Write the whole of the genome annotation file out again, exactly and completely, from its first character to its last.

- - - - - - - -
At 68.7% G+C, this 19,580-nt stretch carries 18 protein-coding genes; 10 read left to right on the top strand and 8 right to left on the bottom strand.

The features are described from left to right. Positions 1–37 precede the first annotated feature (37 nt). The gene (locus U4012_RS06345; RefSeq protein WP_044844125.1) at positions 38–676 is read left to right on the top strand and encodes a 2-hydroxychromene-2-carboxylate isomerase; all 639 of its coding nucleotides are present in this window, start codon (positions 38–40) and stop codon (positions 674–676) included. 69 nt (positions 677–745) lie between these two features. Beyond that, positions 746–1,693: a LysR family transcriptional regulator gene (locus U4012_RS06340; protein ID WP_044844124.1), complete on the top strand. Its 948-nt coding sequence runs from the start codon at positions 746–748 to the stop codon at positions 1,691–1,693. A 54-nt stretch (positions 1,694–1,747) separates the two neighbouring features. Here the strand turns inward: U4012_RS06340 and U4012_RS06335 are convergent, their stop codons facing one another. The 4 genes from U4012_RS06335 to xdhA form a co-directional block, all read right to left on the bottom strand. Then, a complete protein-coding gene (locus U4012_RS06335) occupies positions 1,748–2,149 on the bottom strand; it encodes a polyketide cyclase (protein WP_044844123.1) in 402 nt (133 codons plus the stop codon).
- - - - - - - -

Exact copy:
At 68.7% G+C, this 19,580-nt stretch carries 18 protein-coding genes; 10 read left to right on the top strand and 8 right to left on the bottom strand.

The features are described from left to right. Positions 1–37 precede the first annotated feature (37 nt). The gene (locus U4012_RS06345; RefSeq protein WP_044844125.1) at positions 38–676 is read left to right on the top strand and encodes a 2-hydroxychromene-2-carboxylate isomerase; all 639 of its coding nucleotides are present in this window, start codon (positions 38–40) and stop codon (positions 674–676) included. 69 nt (positions 677–745) lie between these two features. Beyond that, positions 746–1,693: a LysR family transcriptional regulator gene (locus U4012_RS06340; protein ID WP_044844124.1), complete on the top strand. Its 948-nt coding sequence runs from the start codon at positions 746–748 to the stop codon at positions 1,691–1,693. A 54-nt stretch (positions 1,694–1,747) separates the two neighbouring features. Here the strand turns inward: U4012_RS06340 and U4012_RS06335 are convergent, their stop codons facing one another. The 4 genes from U4012_RS06335 to xdhA form a co-directional block, all read right to left on the bottom strand. Then, a complete protein-coding gene (locus U4012_RS06335) occupies positions 1,748–2,149 on the bottom strand; it encodes a polyketide cyclase (protein WP_044844123.1) in 402 nt (133 codons plus the stop codon).